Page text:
CLINTON, Tenn. (WATE) — The Green McAdoo Cultural Center is honoring the Clinton 12 – the students who desegregated the first public high school in the South, for the 65th anniversary of their historic walk and why that August day remains a significant event.

On Aug. 27, 1956, 12 Black students walked into, at the time, all-white Clinton High School.

On Saturday, Aug. 28th, the Green McAdoo Cultural Center will be commemorating the 65th anniversary of the 12 brave Clintonians walking down Foley Hill to desegregate Clinton High School and the American South.   

Six of the Clinton 12 were part of a commemorative march in 2019.

The center is honoring: Maurice Soles, Anna Theresser Caswell, Alfred Williams, Regina Turner-Smith, William R. Latham, Gail Ann Epps Upton, Ronald Gordon “Poochie” Hayden, JoAnn Crozier Allen Boyce, Robert Thacker, Bobby Cain, and Minnie Ann Dickey Jones by walking down Foley Hill to what is now Clinton Middle School, making the same trek those brave students made back in 1956.   

Along with the walk, the center is hosting an educational fair in the gymnasium from 12:00-1:45 p.m. The fair will feature representatives from different colleges in the area, as well as other resources for families and students. The center also plans to have someone on-site to help answer questions about FAFSA for outgoing seniors and their families.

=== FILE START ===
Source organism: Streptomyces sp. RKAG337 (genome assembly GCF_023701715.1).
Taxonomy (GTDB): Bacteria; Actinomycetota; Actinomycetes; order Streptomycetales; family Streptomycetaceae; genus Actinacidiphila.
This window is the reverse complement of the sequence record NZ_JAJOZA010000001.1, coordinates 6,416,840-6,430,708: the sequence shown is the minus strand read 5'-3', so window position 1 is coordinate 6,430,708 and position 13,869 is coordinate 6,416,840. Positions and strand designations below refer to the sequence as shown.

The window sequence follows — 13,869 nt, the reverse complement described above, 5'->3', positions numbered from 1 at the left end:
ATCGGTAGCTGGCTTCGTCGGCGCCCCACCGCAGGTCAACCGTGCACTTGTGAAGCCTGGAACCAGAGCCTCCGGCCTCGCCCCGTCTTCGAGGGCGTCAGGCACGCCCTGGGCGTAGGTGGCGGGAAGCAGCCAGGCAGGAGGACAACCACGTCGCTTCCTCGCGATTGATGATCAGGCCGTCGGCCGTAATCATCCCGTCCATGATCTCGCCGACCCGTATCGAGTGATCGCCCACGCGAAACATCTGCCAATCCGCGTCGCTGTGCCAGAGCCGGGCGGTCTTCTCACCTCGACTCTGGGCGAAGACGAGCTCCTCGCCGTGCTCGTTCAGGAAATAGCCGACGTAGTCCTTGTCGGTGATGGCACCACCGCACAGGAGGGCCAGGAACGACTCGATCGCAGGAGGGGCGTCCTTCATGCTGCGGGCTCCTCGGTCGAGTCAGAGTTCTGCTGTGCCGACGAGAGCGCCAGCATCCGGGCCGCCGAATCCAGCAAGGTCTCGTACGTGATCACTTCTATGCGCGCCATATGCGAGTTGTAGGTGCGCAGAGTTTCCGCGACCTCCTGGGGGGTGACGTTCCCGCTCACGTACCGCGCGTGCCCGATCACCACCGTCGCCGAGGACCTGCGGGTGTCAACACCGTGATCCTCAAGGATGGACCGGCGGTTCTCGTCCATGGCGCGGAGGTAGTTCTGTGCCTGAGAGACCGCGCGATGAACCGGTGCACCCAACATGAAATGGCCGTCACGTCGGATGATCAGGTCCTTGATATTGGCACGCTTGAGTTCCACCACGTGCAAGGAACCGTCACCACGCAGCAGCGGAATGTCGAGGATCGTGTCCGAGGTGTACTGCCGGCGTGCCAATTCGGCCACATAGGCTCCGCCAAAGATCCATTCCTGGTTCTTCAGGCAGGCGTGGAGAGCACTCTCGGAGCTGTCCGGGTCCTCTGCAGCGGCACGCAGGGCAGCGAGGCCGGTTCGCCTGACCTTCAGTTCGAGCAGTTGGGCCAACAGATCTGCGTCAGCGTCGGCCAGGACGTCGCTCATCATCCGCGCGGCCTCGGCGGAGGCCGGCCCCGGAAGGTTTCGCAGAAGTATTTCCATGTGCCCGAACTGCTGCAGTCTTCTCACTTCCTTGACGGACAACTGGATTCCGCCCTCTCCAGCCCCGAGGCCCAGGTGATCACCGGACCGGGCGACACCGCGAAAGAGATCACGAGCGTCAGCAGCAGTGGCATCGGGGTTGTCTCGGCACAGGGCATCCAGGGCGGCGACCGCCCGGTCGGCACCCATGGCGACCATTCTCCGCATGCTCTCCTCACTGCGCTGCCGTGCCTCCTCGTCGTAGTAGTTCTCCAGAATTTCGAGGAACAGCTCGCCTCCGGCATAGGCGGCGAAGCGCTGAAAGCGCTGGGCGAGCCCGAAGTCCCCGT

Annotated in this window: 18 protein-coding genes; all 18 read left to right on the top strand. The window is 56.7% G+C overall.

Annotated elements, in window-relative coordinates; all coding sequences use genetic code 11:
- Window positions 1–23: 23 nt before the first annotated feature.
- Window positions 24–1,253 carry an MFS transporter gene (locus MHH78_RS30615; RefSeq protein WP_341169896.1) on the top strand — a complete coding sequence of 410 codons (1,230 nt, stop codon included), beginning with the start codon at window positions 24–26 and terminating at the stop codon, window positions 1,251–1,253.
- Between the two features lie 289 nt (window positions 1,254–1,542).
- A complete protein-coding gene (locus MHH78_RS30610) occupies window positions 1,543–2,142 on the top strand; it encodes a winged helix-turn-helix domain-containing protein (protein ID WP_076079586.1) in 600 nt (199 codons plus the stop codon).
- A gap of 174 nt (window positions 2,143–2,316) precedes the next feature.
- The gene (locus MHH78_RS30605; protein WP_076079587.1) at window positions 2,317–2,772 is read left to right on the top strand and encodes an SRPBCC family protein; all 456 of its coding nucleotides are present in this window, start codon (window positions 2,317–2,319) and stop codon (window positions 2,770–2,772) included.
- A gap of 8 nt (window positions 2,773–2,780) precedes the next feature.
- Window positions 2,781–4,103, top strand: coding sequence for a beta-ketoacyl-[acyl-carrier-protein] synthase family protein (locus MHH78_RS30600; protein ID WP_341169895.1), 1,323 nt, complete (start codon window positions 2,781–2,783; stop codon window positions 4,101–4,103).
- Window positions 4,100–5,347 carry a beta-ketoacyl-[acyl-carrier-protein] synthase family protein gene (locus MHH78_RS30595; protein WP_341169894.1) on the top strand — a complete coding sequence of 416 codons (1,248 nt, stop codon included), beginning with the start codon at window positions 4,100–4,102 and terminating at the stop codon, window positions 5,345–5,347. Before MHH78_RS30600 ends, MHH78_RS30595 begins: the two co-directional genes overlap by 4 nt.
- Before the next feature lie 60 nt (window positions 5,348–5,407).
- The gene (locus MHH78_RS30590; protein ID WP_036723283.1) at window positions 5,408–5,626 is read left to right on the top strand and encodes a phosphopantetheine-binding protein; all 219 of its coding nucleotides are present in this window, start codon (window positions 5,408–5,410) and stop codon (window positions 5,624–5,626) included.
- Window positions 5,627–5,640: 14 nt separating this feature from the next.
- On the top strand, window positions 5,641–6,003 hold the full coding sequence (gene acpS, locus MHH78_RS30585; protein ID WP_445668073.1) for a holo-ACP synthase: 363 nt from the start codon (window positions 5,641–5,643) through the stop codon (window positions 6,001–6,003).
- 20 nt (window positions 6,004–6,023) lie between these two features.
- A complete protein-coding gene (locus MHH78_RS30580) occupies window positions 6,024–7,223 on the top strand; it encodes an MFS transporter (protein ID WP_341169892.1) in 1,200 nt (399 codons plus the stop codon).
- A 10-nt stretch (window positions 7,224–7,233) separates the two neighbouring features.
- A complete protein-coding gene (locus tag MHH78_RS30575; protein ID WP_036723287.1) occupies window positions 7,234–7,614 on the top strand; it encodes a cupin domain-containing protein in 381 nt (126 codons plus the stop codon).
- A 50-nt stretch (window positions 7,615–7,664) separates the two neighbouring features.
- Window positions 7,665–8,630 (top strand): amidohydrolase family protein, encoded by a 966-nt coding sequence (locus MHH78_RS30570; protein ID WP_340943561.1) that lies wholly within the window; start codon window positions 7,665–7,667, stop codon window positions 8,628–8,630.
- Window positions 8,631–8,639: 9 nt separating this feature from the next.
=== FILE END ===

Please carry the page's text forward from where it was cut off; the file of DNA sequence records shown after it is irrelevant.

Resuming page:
The walk will start at 2 p.m. from the Green McAdoo Cultural Center and it will end at Clinton Middle School where Highlander Center Director, Ash-Lee Woodard Henderson will speak on the importance of the day.

The Green McAdoo Cultural Center is a museum dedicated to the telling of their story. A dozen life-sized statues depicting the students’ march into the school stands outside the center.